Supernatural Asks The Big Questions in ‘All In The Family’

Tom Wright and Serge Ladouceur being brilliant
Tom Wright and Serge Ladouceur being brilliant

So much happened in this week’s episode, ‘All In The Family’ that it’s difficult to get it all down in a review that’s sandwiched between conventions. I just got back from the Ladies of SPN Con, where I met some wonderful actresses and some wonderful fellow fans, so my review is late – and most likely you’ve all read others while I was flying back and forth across the country. So I’ll make this one personal, and leave most of the deep theological ponderings to others. I watch this Show with a very personal lens – it’s the relationships that matter to me, more than anything else. Though of course the characters are embedded within a larger story, and it’s that story which shapes who they are.

We pick up where we left off (thank you for that, Show!) as Dean and Sam are reunited with Chuck and – predictably – don’t exactly say oh sure, you’ve been God all along, right. Instead, they’re skeptical, but their hunters’ skepticism is quickly erased by the sudden and unexpected (to me as well as the Winchesters) appearance of none other than Kevin Tran, looking as adorable as ever.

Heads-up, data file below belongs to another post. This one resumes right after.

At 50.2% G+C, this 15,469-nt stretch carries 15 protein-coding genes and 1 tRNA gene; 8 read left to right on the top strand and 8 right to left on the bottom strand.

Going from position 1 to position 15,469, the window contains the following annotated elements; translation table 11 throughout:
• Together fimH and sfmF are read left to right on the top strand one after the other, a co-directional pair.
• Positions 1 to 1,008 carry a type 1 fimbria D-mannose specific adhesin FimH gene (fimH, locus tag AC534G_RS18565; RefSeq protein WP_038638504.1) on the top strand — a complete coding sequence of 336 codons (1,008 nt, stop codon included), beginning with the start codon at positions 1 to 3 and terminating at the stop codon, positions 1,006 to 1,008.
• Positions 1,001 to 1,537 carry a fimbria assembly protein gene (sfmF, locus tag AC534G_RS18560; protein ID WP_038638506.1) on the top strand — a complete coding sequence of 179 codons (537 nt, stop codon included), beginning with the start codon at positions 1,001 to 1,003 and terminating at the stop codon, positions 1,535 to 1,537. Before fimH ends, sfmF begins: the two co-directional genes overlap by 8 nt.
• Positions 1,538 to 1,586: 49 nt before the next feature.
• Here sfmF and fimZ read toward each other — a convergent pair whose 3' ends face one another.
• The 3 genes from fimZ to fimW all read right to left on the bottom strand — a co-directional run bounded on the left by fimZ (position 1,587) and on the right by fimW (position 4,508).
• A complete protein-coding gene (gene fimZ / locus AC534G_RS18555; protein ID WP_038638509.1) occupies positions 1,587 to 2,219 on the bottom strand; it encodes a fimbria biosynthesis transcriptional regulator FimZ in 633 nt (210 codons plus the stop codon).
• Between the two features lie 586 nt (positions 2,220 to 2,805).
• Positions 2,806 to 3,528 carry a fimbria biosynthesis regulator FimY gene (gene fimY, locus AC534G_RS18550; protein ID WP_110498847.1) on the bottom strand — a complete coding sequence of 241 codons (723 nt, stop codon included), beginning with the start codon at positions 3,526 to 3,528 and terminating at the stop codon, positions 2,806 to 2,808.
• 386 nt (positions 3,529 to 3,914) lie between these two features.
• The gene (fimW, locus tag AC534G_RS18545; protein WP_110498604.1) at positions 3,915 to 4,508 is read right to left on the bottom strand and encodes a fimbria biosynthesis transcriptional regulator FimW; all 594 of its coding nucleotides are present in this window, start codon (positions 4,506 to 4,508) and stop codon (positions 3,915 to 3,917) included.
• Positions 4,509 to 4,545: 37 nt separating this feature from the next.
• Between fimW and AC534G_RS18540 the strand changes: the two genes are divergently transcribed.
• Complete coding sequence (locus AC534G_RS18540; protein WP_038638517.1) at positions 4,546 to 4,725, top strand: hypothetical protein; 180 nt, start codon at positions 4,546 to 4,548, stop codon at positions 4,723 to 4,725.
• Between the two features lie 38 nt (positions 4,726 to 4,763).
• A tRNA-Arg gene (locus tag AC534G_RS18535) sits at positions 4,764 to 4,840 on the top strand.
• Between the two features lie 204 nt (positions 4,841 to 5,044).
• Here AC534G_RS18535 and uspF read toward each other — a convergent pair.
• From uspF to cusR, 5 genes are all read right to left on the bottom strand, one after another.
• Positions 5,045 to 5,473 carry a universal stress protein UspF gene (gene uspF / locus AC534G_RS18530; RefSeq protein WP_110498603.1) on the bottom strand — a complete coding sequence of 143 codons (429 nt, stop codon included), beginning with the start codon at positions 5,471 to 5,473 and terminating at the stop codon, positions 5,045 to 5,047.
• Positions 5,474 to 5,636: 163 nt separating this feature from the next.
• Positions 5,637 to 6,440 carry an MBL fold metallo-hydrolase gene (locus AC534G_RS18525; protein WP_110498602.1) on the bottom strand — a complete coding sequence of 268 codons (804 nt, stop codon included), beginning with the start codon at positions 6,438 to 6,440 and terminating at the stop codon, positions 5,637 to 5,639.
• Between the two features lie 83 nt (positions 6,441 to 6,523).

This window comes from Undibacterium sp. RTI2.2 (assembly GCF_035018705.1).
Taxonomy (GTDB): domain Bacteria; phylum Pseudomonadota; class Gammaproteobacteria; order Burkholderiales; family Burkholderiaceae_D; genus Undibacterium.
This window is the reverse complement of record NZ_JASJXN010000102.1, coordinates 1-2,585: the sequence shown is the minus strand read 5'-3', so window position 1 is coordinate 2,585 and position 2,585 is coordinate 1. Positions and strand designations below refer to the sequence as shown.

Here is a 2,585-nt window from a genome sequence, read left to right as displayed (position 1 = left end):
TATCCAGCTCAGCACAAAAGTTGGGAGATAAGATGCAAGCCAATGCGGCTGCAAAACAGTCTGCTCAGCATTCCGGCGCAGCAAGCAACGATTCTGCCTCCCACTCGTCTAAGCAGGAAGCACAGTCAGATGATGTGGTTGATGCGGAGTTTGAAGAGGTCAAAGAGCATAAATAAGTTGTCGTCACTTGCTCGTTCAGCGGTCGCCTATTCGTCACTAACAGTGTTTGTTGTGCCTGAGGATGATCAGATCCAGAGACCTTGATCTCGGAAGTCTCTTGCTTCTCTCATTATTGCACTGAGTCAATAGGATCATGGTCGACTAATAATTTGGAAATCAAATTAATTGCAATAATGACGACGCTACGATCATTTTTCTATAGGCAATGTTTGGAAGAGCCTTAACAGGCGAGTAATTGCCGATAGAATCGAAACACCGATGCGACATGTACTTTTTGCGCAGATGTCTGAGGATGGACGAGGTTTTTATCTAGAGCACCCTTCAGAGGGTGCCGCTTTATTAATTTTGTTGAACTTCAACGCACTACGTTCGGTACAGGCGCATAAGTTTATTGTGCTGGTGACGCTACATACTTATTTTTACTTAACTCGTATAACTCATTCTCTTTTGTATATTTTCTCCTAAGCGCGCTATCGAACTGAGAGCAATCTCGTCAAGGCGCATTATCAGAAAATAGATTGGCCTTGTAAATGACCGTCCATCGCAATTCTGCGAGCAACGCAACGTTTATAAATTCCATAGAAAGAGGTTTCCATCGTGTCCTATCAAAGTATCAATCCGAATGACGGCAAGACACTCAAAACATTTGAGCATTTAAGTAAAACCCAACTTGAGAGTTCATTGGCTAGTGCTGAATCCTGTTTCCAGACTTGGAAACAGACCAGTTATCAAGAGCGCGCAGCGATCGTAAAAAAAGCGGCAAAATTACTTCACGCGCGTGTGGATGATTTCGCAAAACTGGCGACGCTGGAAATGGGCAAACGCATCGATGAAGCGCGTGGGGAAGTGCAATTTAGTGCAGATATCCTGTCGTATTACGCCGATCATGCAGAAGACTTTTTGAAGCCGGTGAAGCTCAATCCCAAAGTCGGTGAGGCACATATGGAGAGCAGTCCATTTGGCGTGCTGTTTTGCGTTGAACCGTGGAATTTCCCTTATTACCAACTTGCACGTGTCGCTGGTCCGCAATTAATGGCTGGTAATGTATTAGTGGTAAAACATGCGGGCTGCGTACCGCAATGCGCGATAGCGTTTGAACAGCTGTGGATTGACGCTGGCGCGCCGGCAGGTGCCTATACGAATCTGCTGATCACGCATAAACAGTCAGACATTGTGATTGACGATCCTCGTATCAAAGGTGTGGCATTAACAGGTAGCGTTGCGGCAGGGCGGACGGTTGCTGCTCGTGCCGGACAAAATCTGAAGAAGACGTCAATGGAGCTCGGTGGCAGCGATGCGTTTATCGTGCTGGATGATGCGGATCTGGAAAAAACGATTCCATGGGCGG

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The veil has been good to him, it seems – or at least not terrible. I was so shocked to see Kevin that I dropped the remote I was holding and it fell right into the delicious dessert we were all eating. Oops.

Kevin gets a well-deserved upgrade, and I loved Jared and Jensen’s faces as Sam and Dean reacted to his ascent to Heaven – Kevin’s death was tremendously difficult for both of them, and they both felt guilty. I think Kevin being lifted from the veil lifted some of that burden from the Winchesters too.

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Then we get a truly amazing scene. Sam, always the brother more drawn to religion, curious about God and angels and wanting to believe, is awestruck. Him talking to God – Chuck – sounded a lot like me talking to Jared and Jensen the first time I met them, so I had to laugh when Dean pointed out (in true brotherly fashion) that Sam was indeed babbling. Hey, I know the feeling.

This scene was brilliantly shot – and I don’t know if it was in the script or the director’s idea or if it was Jensen’s – but Dean curled up against the wall, sitting like a little boy who’s hurt and angry and doesn’t want to be at the big people’s table, worked immediately to set the scene. Dean’s emotions were there before he even started to speak, just in his body posture, just in the guarded look on his face.

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The questions Dean asks, haltingly and prefaced by ‘no disrespect’, are the timeless questions of humanity, asked by every religion in some way and at some time.